Psychologists study the human mind and human behavior. Research psychologists investigate the physical, cognitive, emotional,
or social aspects of human behavior. Psychologists in health service provider fields provide mental health care in hospitals,
clinics, schools, or private settings. Psychologists employed in applied settings such as business, industry, government or
non-profits provide training, conduct research, design systems, and act as advocates for psychology.
Like other social scientists, psychologists formulate hypotheses and collect data to test their validity. Research methods
vary depending on the topic under study. Psychologists sometimes gather information through controlled laboratory experiments
or by administering personality, performance, aptitude, and intelligence tests. Other methods include observation, interviews,
questionnaires, clinical studies, and surveys.
Psychologists apply their knowledge to a wide range of endeavors, including health and human services, management, education,
law, and sports. In addition to working in a variety of settings, psychologists usually specialize in one of a number of different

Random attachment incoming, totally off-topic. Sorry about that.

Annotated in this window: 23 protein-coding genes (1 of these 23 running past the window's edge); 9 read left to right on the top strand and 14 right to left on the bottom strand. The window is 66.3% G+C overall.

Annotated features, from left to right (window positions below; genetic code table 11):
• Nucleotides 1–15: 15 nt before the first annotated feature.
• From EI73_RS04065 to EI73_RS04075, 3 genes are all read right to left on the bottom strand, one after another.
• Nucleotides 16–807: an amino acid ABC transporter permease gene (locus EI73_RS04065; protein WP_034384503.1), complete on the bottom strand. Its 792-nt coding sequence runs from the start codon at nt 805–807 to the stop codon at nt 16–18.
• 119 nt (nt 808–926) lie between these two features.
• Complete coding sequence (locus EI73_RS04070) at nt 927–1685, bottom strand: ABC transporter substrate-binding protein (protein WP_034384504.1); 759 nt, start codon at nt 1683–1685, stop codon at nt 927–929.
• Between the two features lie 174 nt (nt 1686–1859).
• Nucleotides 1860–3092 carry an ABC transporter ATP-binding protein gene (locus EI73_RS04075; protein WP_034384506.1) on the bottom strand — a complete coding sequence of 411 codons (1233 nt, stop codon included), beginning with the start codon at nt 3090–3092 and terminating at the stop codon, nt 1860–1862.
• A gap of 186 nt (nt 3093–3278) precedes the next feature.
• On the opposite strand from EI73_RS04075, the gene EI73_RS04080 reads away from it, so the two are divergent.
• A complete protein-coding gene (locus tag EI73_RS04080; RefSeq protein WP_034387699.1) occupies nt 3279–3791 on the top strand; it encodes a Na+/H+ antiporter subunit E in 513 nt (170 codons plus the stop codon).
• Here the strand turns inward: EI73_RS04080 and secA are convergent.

Clinical psychologists—who constitute the largest specialty—most often work in counseling centers, independent
or group practices, hospitals, or clinics. They help mentally and emotionally disturbed clients adjust to life and may help
medical and surgical patients deal with illnesses or injuries. Some clinical psychologists work in physical rehabilitation
settings, treating patients with spinal cord injuries, chronic pain or illness, stroke, arthritis, and neurological conditions.
Others help people deal with times of personal crisis, such as divorce or the death of a loved one.
Clinical psychologists often interview patients and give diagnostic tests. They may provide individual, family, or group
psychotherapy, and design and implement behavior modification programs. Some clinical psychologists collaborate with physicians
and other specialists to develop and implement treatment and intervention programs that patients can understand and comply
with. Other clinical psychologists work in universities and medical schools, where they train graduate students in the delivery
of mental health and behavioral medicine services. Some administer community mental health programs.
Areas of specialization within clinical psychology include health psychology, neuropsychology, and geropsychology. Health
psychologists promote good health through health maintenance counseling programs designed to help people achieve goals,